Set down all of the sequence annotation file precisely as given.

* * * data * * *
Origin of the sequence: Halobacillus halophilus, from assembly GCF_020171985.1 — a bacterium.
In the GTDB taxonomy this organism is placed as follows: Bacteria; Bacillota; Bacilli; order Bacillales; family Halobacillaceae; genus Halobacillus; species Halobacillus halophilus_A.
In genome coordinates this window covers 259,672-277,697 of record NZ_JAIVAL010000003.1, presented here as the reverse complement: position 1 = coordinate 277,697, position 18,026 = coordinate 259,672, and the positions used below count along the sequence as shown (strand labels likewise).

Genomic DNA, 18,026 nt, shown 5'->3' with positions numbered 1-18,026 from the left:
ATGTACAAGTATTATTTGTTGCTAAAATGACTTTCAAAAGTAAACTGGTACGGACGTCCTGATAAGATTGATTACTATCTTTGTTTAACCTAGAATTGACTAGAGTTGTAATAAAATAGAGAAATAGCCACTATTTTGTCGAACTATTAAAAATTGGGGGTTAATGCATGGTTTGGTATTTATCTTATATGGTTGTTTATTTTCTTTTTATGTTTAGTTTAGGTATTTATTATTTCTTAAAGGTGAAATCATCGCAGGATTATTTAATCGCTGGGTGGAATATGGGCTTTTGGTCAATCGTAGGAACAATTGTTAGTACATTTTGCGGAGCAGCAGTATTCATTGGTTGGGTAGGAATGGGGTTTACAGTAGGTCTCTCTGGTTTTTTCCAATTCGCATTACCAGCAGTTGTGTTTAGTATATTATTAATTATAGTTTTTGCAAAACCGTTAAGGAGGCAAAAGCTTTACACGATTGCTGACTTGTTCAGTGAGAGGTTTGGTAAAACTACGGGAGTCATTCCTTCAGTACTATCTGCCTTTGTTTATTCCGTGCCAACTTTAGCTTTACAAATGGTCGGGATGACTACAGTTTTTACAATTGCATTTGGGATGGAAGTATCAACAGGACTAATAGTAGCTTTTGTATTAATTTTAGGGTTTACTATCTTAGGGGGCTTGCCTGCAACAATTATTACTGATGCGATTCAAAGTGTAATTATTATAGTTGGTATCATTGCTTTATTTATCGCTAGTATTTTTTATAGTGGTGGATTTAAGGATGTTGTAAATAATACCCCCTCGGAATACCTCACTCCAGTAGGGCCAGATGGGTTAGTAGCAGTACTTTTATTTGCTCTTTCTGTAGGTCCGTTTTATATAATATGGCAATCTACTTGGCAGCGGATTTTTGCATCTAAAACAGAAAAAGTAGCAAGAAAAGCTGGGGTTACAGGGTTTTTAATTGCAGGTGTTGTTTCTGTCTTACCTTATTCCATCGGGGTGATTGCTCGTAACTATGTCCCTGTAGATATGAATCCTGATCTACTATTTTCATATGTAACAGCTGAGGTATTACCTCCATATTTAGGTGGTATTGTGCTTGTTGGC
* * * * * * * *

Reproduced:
Origin of the sequence: Halobacillus halophilus, from assembly GCF_020171985.1 — a bacterium.
In the GTDB taxonomy this organism is placed as follows: Bacteria; Bacillota; Bacilli; order Bacillales; family Halobacillaceae; genus Halobacillus; species Halobacillus halophilus_A.
In genome coordinates this window covers 259,672-277,697 of record NZ_JAIVAL010000003.1, presented here as the reverse complement: position 1 = coordinate 277,697, position 18,026 = coordinate 259,672, and the positions used below count along the sequence as shown (strand labels likewise).

Genomic DNA, 18,026 nt, shown 5'->3' with positions numbered 1-18,026 from the left:
ATGTACAAGTATTATTTGTTGCTAAAATGACTTTCAAAAGTAAACTGGTACGGACGTCCTGATAAGATTGATTACTATCTTTGTTTAACCTAGAATTGACTAGAGTTGTAATAAAATAGAGAAATAGCCACTATTTTGTCGAACTATTAAAAATTGGGGGTTAATGCATGGTTTGGTATTTATCTTATATGGTTGTTTATTTTCTTTTTATGTTTAGTTTAGGTATTTATTATTTCTTAAAGGTGAAATCATCGCAGGATTATTTAATCGCTGGGTGGAATATGGGCTTTTGGTCAATCGTAGGAACAATTGTTAGTACATTTTGCGGAGCAGCAGTATTCATTGGTTGGGTAGGAATGGGGTTTACAGTAGGTCTCTCTGGTTTTTTCCAATTCGCATTACCAGCAGTTGTGTTTAGTATATTATTAATTATAGTTTTTGCAAAACCGTTAAGGAGGCAAAAGCTTTACACGATTGCTGACTTGTTCAGTGAGAGGTTTGGTAAAACTACGGGAGTCATTCCTTCAGTACTATCTGCCTTTGTTTATTCCGTGCCAACTTTAGCTTTACAAATGGTCGGGATGACTACAGTTTTTACAATTGCATTTGGGATGGAAGTATCAACAGGACTAATAGTAGCTTTTGTATTAATTTTAGGGTTTACTATCTTAGGGGGCTTGCCTGCAACAATTATTACTGATGCGATTCAAAGTGTAATTATTATAGTTGGTATCATTGCTTTATTTATCGCTAGTATTTTTTATAGTGGTGGATTTAAGGATGTTGTAAATAATACCCCCTCGGAATACCTCACTCCAGTAGGGCCAGATGGGTTAGTAGCAGTACTTTTATTTGCTCTTTCTGTAGGTCCGTTTTATATAATATGGCAATCTACTTGGCAGCGGATTTTTGCATCTAAAACAGAAAAAGTAGCAAGAAAAGCTGGGGTTACAGGGTTTTTAATTGCAGGTGTTGTTTCTGTCTTACCTTATTCCATCGGGGTGATTGCTCGTAACTATGTCCCTGTAGATATGAATCCTGATCTACTATTTTCATATGTAACAGCTGAGGTATTACCTCCATATTTAGGTGGTATTGTGCTTGTTGGC